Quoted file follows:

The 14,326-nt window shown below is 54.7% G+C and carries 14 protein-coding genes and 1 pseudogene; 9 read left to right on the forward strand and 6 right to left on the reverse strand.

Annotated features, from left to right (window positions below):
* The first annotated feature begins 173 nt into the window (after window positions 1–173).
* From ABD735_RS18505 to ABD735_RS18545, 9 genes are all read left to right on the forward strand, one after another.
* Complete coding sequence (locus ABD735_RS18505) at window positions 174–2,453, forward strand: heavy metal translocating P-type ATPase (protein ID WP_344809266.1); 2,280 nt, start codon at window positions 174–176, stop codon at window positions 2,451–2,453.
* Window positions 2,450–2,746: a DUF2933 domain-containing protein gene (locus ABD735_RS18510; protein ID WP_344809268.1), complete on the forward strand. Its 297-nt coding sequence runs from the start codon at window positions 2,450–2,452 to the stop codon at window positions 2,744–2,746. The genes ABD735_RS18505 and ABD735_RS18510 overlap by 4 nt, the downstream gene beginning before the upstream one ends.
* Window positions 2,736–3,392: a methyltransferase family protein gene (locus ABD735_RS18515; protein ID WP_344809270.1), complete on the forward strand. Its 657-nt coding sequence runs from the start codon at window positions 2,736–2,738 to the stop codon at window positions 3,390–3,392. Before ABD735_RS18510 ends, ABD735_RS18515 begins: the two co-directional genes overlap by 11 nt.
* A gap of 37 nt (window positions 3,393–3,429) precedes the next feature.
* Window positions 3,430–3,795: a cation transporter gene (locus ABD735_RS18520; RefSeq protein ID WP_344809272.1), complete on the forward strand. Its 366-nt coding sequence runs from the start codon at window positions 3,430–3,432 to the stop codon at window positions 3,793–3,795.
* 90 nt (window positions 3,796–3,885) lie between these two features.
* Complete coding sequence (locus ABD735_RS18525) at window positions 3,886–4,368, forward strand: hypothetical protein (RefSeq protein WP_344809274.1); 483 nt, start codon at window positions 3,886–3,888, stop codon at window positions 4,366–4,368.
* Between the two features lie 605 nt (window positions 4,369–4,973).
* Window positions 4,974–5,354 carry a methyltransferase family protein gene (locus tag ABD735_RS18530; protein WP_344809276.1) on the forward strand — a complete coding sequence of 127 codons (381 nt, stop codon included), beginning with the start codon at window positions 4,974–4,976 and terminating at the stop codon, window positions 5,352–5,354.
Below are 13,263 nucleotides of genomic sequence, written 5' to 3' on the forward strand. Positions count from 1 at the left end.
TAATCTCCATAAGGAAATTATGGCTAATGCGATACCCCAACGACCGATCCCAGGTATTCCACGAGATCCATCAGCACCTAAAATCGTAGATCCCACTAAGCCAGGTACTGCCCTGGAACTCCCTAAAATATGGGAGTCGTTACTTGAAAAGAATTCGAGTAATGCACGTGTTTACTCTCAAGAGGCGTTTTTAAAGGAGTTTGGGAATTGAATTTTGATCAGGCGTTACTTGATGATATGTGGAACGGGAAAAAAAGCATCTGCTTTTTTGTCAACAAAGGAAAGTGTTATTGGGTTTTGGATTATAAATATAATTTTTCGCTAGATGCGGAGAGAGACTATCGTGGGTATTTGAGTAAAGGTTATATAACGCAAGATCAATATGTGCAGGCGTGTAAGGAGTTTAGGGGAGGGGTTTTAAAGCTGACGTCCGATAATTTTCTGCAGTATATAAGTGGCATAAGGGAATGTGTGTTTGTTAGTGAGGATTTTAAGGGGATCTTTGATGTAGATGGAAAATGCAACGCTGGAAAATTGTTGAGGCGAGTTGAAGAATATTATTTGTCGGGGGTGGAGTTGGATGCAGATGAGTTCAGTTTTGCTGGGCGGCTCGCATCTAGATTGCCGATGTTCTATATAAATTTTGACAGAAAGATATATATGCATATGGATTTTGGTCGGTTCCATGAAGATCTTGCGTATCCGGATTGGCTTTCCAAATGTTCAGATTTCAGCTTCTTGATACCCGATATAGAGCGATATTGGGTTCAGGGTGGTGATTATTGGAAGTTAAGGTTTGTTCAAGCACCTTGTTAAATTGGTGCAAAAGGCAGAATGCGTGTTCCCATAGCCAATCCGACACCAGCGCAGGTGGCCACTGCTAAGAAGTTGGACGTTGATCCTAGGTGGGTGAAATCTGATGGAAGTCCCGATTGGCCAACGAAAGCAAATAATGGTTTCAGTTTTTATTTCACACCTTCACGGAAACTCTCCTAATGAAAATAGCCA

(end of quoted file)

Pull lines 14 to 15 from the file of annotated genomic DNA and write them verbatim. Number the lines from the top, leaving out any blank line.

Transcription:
Below are 13,263 nucleotides of genomic sequence, written 5' to 3' on the forward strand. Positions count from 1 at the left end.
TAATCTCCATAAGGAAATTATGGCTAATGCGATACCCCAACGACCGATCCCAGGTATTCCACGAGATCCATCAGCACCTAAAATCGTAGATCCCACTAAGCCAGGTACTGCCCTGGAACTCCCTAAAATATGGGAGTCGTTACTTGAAAAGAATTCGAGTAATGCACGTGTTTACTCTCAAGAGGCGTTTTTAAAGGAGTTTGGGAATTGAATTTTGATCAGGCGTTACTTGATGATATGTGGAACGGGAAAAAAAGCATCTGCTTTTTTGTCAACAAAGGAAAGTGTTATTGGGTTTTGGATTATAAATATAATTTTTCGCTAGATGCGGAGAGAGACTATCGTGGGTATTTGAGTAAAGGTTATATAACGCAAGATCAATATGTGCAGGCGTGTAAGGAGTTTAGGGGAGGGGTTTTAAAGCTGACGTCCGATAATTTTCTGCAGTATATAAGTGGCATAAGGGAATGTGTGTTTGTTAGTGAGGATTTTAAGGGGATCTTTGATGTAGATGGAAAATGCAACGCTGGAAAATTGTTGAGGCGAGTTGAAGAATATTATTTGTCGGGGGTGGAGTTGGATGCAGATGAGTTCAGTTTTGCTGGGCGGCTCGCATCTAGATTGCCGATGTTCTATATAAATTTTGACAGAAAGATATATATGCATATGGATTTTGGTCGGTTCCATGAAGATCTTGCGTATCCGGATTGGCTTTCCAAATGTTCAGATTTCAGCTTCTTGATACCCGATATAGAGCGATATTGGGTTCAGGGTGGTGATTATTGGAAGTTAAGGTTTGTTCAAGCACCTTGTTAAATTGGTGCAAAAGGCAGAATGCGTGTTCCCATAGCCAATCCGACACCAGCGCAGGTGGCCACTGCTAAGAAGTTGGACGTTGATCCTAGGTGGGTGAAATCTGATGGAAGTCCCGATTGGCCAACGAAAGCAAATAATGGTTTCAGTTTTTATTTCACACCTTCACGGAAACTCTCCTAATGAAAATAGCCA